Saturday 16 November 2013


daynight Series

daynight bk#1
ISBN: 978-1480226555
ASIN: B00A6NG014
Series: daynight Series
Publisher: Self/Indie
Pages/File Size: 324pages/752KB
Formats Available: Papberback, E-book

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Meet The Second Chance Institute (SCI): Earth’s benevolent non-profit by day, Thera’s totalitarian regime by night. Their motto: Because Everyone Deserves a Second Chance™. Reality: the SCI subjects Second Chancers to strict controls and politically motivated science experiments like Cleaving—forced lifetime union between two people who have sex. Punishment for disobeying SCI edicts? Immediate Exile or death.

Meet Kira Donovan. Fiercely loyal, overly optimistic, and ensnared by the promise of a full-ride college scholarship, Kira signs the SCI Recruit contract to escape memories of a tragedy that left her boyfriend and friends dead.

Meet Blake Sundry. Bitter about being raised in Exile and his mother’s death, Blake’s been trained to infiltrate and destroy the SCI. Current barrier to success? His Recruit partner—Miss Goody Two Shoes Kira Donovan.

Meet Ethan Darcton. Born with a defective heart and resulting inferiority complex, Ethan’s forced to do his SCI elite family’s bidding. Cleave-worthy Kira Donovan catches his eye, but the presiding powers give defect-free Blake Sundry first dibs.

Full of competing agendas, romantic entanglements, humor, twists and turns, daynight is Megan Thomason’s debut young adult dystopian novel and first in the daynight series.

clean slate complex bk#1.5
Series: daynight Series
Publisher: Self/Indie
Pages/File Size: 73pages/253KB
Formats Available: E-Book

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Meet The Second Chance Institute (SCI): Worldwide non-profit and do-gooder organization. Their motto: Because Everyone Deserves a Second Chance at Life(TM). Reality: hidden behind every kind act is a dark agenda designed to gain control and force societal and moral extremes. Currently, the SCI’s pushing Project Liberate, a program to woo the poor and downtrodden into their Clean Slate Complexes—where “everything is provided” from jobs to food, shelter, clothing, and education. Unfortunately, as with all things that sound too good to be true, there’s a catch…

Meet Alexa Knight. Feisty, tough and currently homeless in Los Angeles, Alexa agrees to help the SCI in return for medical care for her sick mother. When she starts to suspect there’s more to the SCI than meets the eye will she believe Adam—the boy who saved her life and the SCI’s biggest champion, or Joshua—the attractive enigma who sings about conspiracy theories and pretends to be someone he’s not?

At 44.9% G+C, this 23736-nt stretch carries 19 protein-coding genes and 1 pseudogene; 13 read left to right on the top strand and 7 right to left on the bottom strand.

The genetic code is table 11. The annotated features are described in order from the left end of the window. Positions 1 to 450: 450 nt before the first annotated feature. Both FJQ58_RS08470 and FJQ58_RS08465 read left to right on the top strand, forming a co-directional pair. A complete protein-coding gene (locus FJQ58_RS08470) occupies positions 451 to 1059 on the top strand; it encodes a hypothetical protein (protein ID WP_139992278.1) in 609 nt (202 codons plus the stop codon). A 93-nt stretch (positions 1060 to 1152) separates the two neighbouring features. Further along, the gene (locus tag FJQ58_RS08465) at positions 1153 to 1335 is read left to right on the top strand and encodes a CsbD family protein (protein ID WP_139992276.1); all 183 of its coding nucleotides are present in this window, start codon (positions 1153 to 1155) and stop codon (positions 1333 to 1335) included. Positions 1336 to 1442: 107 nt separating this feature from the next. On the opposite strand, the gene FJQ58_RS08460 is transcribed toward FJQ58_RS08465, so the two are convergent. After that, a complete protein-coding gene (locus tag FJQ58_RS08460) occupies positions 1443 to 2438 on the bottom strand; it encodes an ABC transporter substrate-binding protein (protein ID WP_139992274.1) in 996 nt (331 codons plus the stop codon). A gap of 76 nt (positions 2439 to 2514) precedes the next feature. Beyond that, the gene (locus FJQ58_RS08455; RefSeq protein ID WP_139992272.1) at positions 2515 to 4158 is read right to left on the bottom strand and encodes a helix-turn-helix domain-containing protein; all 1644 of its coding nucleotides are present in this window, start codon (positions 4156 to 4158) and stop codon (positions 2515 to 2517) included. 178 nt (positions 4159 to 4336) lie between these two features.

arbitrate bk#2
ISBN: 978-1492958390
Series: daynight Series
Publisher: Self/Indie
Pages/File Size: 336pages/700KB
Formats Available: Paperback, E-Book

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It's one year later. Everything has changed.

Remember The Second Chance Institute (SCI). Earth's benevolent non-profit by day, Thera's totalitarian regime by night. They’ve stepped up their game on Earth and on Thera—infiltrating political parties, preying on the downtrodden, and planning offensive maneuvers. And they’re handing out more “second chances” than ever before. The SCI’s abuse of their charter leads to Arbiter oversight and bitter consequences.

Remember Kira Donovan. Broken, burdened, and evading those who wish her harm, Kira enlists the Arbiters’ help when forced to return to the clutches of the SCI and her angry, estranged love.

Remember Blake Sundry. Exiled, determined, and packing an agenda, Blake seeks assistance on Earth and Thera to use his newfound knowledge to bring down the SCI.

Remember Ethan Darcton. Overworked, emotional, and holding a grudge, Ethan hunts down his stolen property, but finds himself in awkward territory, stuck between the Arbiters and the SCI.



What is your name, where were you born and where do you live now?
I’m Megan Thomason. I was born in Seattle, Washington. My family moved to San Diego, California about 5 years ago to get some sun.

Who is your publisher? or do you self publish?
I chose to self-publish for maximum flexibility. I have five children, and so I like to be able to decide my own timetable. I have received and turned down publishing deals for daynight. That isn’t to say I wouldn’t consider it in the future, but I am happy with the success I’ve been able to have as an Indie author.